Georg Danzer

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This article is about the Austrian singer-songwriter. For the German poker player, see George Danzer.
Georg Danzer
Georg Danzer (1946-2007) in Imst, Austria.jpg
Danzer in 2006
Background information
Birth name Georg Danzer
Also known as Schurl
Born (1946-10-07)October 7, 1946
Origin Vienna, Austria
Died June 21, 2007(2007-06-21) (aged 60)
Genres Pop
Folk rock
Blues
Occupation(s) Musician, composer, singer-songwriter
Instruments Guitar
Years active 1967–2007
Associated acts Austria3
Website [1]
Past members Wolfgang Ambros
Georg Danzer
Rainhard Fendrich

Georg Franz Danzer (October 7, 1946, Vienna – June 21, 2007, Asperhofen,[1] Lower Austria) was an Austrian singer-songwriter. Although he is credited as one of the pioneers of Austropop (most famous are his comic songs "Jö schau" (about a streaker at the Café Hawelka) and "Hupf' in Gatsch", both in Viennese German), he always refused to be part of this genre.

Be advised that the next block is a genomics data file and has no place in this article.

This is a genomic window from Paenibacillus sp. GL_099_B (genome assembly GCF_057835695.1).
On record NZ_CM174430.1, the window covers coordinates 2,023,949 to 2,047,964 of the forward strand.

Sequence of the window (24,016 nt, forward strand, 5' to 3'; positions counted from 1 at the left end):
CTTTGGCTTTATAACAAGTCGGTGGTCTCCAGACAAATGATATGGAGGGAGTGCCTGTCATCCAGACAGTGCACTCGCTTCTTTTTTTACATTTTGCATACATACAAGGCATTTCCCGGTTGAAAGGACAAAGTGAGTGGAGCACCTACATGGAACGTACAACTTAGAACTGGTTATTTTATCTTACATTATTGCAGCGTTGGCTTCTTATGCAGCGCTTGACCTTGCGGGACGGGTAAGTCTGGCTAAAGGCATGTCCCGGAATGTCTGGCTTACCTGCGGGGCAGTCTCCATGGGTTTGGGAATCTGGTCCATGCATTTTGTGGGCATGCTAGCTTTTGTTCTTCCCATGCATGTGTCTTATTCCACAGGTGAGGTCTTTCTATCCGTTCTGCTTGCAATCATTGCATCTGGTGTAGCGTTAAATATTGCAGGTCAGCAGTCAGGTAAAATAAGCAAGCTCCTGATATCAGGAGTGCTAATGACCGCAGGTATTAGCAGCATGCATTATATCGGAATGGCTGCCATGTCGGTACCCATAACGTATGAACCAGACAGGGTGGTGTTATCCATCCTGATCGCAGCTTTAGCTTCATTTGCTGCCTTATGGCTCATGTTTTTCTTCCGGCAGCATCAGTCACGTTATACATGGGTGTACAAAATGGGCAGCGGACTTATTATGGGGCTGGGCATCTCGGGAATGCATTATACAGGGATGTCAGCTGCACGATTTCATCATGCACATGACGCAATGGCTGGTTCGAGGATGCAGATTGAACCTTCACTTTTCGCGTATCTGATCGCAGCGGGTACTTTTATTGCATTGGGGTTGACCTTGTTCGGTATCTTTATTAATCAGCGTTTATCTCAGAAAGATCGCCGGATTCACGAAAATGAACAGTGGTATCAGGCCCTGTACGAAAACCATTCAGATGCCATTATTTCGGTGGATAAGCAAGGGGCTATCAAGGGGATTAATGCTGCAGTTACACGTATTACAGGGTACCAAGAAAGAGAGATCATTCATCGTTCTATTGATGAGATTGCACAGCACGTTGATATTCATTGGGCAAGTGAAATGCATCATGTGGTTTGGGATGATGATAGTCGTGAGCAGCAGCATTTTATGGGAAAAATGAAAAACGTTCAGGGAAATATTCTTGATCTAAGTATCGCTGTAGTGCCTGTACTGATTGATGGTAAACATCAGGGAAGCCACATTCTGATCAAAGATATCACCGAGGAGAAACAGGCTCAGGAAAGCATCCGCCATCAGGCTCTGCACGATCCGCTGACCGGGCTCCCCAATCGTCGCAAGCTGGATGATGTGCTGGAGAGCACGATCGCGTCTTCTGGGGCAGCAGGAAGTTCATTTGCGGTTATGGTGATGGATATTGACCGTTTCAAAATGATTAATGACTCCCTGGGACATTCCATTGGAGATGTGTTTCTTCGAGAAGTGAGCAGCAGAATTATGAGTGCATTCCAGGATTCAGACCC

Danzer was successful as a solo artist, but also in the group Austria3, along with Wolfgang Ambros and Rainhard Fendrich. Besides his music, he translated two books from Spanish into German, and was strongly involved in highlighting social inequalities, opposing racism and any form of societal discrimination, and the lifestyle of the bourgeoisie for all his life. Danzer was romantic, funny, socially engaged - and often a misfit. Having been a strong smoker for decades, he abstained from smoking after being diagnosed with lung cancer, but nevertheless died from the disease. His legacy includes some 400 songs.

Life and career[edit]

Early life[edit]

Georg Danzer was the son of a communist Viennese magistrate [2] and a lazy student. After his Matura (high school leaving certificate) he hitchhiked through Germany, the Netherlands and Italy. In autumn 1966 he applied for admission to Vienna's Akademie für Darstellende Künste (Drama Academy), but was not accepted; so instead he started studying Philosophy and Psychology in Vienna. In a 1968 ORF-Interview he stated his intention to study Journalism, to which moderator Gerhard Bronner replied: "Shift to music soon, young man“.[3]